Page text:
• Just because your church is big, doesn’t mean it’s easy to find help. Sometimes smaller churches are much more effective at knowing what is going on with members. With over 7000 members you would think I could find someone there who could offer some assistance; only I was on their committee a few years ago to set up such a ministry and it never happened because they were too worried about lawsuits.
  • People give you a certain amount of time to “get better” and then you are expected to just “be better” regardless of the reality. I think most of us get 2 weeks tops. Then you are expected to move on and get back to life.
  • People try to be encouraging, but it doesn’t always come out right. I had a few say, “Your foot looks a lot better than I expected.” But that was 2-4 weeks after the infection was an inch wide. Maybe I should have taken photos?
  • Despite writing the book, “Why Can’t I Make People Understand? Discovering the Validation Those with Chronic Illness Seek and Why” I’m a long way from figuring this all out myself and need to go and read my own book again. Lately I’ve been reading a few books by John Piper.

I am blessed to have you! I hope my own transparencies will encourage you that I don’t have all the answers, I don’t have people lining up at my door to offer help either, and that together we can encourage others as well as make changes so people do have help when it’s needed. Together maybe we can figure it out.



  Lorrain wrote @

Hi Lisa,
I, too struggle with Rheumatoid arthritis, lupus and membership in a 7000 member church.
It is very difficult, ten years into this journey, to ask for help. I find many strangers will meet me at my point of need as I hobble along from place to place. But it’s frustrating to be in the place of constant need.
I’m 45 years old and married with an adult son. Facing hip replacements, elbow replacements and heaven knows what else before the insurance and/or the 23 year marriage runs out…
Its been refreshing and validating to read your story. It makes me feel that I am not alone in this world of meds, treatments, visits, xrays, forms; way outside the fast paced multitasking superpeople place I lived in until the late 90’s…

  Roma Campbell wrote @

My Dear Lisa,
I have not been active in Rest Ministries until I recently got my computer fixed. I’m so sorry to learn that you are having so much physical trauma in your life.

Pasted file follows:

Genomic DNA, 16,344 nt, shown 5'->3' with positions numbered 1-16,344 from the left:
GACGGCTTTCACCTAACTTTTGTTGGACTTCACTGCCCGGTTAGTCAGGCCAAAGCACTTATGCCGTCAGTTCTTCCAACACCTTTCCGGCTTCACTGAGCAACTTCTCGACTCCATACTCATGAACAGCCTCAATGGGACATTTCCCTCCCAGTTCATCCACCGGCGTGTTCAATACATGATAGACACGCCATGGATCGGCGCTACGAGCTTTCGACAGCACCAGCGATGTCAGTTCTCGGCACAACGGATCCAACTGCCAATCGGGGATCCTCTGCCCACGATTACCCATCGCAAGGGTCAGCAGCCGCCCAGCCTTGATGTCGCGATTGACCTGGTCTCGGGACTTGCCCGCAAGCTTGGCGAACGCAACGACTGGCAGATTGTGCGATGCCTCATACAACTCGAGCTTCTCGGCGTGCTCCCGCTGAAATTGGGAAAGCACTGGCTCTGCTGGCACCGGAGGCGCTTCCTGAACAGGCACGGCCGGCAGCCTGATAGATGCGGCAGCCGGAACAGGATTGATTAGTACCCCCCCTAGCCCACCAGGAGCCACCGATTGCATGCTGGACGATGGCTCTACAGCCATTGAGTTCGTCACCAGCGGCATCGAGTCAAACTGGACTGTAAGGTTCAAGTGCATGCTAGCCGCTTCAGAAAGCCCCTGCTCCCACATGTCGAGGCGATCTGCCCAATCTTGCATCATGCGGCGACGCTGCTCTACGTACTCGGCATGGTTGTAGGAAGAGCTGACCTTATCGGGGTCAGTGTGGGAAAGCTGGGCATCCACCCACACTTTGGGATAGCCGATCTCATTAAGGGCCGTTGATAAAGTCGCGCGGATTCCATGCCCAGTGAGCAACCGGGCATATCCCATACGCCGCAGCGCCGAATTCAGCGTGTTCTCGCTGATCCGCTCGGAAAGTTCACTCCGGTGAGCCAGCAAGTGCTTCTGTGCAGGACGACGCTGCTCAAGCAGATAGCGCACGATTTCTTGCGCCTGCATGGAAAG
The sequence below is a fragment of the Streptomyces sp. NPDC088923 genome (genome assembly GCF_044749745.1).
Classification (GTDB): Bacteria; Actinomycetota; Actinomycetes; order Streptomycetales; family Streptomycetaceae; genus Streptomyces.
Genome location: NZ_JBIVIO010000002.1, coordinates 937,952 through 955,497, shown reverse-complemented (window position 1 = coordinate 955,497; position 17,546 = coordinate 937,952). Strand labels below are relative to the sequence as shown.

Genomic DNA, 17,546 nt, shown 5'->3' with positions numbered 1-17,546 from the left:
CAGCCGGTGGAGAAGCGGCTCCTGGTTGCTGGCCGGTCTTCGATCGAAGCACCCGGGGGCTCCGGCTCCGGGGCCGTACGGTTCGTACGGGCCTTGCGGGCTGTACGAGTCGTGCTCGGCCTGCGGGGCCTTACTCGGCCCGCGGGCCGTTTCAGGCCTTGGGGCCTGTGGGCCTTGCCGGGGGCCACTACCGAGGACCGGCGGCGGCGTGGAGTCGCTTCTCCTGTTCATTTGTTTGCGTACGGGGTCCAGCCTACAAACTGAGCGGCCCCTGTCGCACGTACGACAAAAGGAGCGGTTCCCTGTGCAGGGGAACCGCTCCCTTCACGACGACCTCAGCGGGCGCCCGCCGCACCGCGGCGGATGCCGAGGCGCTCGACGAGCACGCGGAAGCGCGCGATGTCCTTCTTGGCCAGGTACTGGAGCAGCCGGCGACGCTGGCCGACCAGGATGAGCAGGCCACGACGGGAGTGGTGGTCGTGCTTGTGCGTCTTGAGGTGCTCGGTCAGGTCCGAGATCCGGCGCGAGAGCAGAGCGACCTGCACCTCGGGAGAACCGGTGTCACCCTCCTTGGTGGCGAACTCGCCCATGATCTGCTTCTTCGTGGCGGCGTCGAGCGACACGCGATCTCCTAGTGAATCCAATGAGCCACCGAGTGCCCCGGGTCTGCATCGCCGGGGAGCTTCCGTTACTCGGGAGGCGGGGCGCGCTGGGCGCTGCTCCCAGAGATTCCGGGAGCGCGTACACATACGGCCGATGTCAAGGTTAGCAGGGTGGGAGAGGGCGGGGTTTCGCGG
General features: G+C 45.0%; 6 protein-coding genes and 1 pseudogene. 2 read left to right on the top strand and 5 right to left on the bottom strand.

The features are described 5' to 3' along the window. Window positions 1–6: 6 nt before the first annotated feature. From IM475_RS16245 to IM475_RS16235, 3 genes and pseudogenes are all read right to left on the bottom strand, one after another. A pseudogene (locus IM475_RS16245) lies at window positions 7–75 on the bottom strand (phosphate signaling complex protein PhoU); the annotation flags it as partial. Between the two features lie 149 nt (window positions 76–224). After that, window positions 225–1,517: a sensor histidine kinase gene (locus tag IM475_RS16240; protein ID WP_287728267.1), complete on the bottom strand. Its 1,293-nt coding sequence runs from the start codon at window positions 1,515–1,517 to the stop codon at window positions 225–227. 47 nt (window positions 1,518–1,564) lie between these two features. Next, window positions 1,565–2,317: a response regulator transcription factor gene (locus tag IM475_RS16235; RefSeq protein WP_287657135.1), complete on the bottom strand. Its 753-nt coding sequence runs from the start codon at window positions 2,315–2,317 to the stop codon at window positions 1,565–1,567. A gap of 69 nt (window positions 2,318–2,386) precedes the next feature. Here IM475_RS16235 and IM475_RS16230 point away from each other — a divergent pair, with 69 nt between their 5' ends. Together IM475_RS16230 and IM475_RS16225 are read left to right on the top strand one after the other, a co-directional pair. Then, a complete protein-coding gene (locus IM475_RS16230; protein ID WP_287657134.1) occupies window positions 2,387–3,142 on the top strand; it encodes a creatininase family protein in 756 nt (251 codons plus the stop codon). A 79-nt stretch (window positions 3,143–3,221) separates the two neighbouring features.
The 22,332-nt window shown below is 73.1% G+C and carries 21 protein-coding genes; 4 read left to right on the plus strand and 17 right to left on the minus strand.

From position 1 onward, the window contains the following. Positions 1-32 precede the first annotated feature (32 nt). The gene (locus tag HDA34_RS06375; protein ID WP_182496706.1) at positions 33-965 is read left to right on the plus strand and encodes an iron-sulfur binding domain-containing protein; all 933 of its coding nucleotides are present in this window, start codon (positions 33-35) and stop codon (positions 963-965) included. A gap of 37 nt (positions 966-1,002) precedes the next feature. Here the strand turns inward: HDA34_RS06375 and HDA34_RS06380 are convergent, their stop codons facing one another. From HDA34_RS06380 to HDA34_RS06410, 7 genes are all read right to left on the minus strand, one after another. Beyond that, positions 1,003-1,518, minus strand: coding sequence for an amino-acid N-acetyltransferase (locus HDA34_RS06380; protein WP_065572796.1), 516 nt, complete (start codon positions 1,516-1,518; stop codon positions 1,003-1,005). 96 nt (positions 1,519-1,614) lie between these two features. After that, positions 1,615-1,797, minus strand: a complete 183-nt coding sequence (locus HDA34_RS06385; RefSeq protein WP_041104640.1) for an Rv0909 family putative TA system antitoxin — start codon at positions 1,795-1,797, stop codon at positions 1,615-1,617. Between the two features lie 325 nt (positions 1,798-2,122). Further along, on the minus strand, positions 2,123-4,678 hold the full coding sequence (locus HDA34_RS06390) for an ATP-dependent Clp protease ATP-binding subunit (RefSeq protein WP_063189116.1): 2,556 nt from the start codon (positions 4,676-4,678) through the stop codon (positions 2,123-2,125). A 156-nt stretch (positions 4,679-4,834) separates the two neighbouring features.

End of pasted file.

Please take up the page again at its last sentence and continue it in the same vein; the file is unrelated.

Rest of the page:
I really appreciated your sincerity in sharing with us about all that has been happening to you. I know what it’s like to need help and not be able to ask for help. I also know what it’s like to ask for help and not get any help.
I am willing to try and learn ways to do something about these type of situations.
I know that many others really don’t believe me when I tell them that I have all of the disabilities that I do have. That is why Rest Ministries is so special because in your groups, we can find what we
so desperately need…, acceptance, understanding and prayers.
I hope you will be feeling much better soon. You will be in my prayers. I do so much appreciate all that you do to share God’s love.
In His Love,

  Beth Seagle wrote @

Lisa, a friend shared this link with me after I asked for prayer because I am lonely and feel forgotten. I also battle chronic illness and what you wrote I can relate to. The part about how it feels and wondering if anyone does understand. I didn’t know anyone else thought those things. Thank you. I have been told I take things to personally but it is personal when you reach out and no one is there. You can know in your head that you are loved and cared for but sometimes a visit, phone call, or card is also needed. Thank you for being so honest and open you helped me so much. You are in my prayers.
Love In Christ

  chantal du toit wrote @

Dear Lisa
I happened on this site. I am Jewish. I also have an invisible illness. Constant infections for five years. Constant pain. Often too weak to walk. In my religion we have an obligation to care for the sick, but people who look okay dont seem to qualify in my community any more than in your community! I have decided that G-d willing I should continue to recover I am perfectly suited to helping others in my community with similar illnesses, as are you in yours. We both know how much help and a willingness to listen is needed, and can provide that crucial support to others. I wish you well Lisa.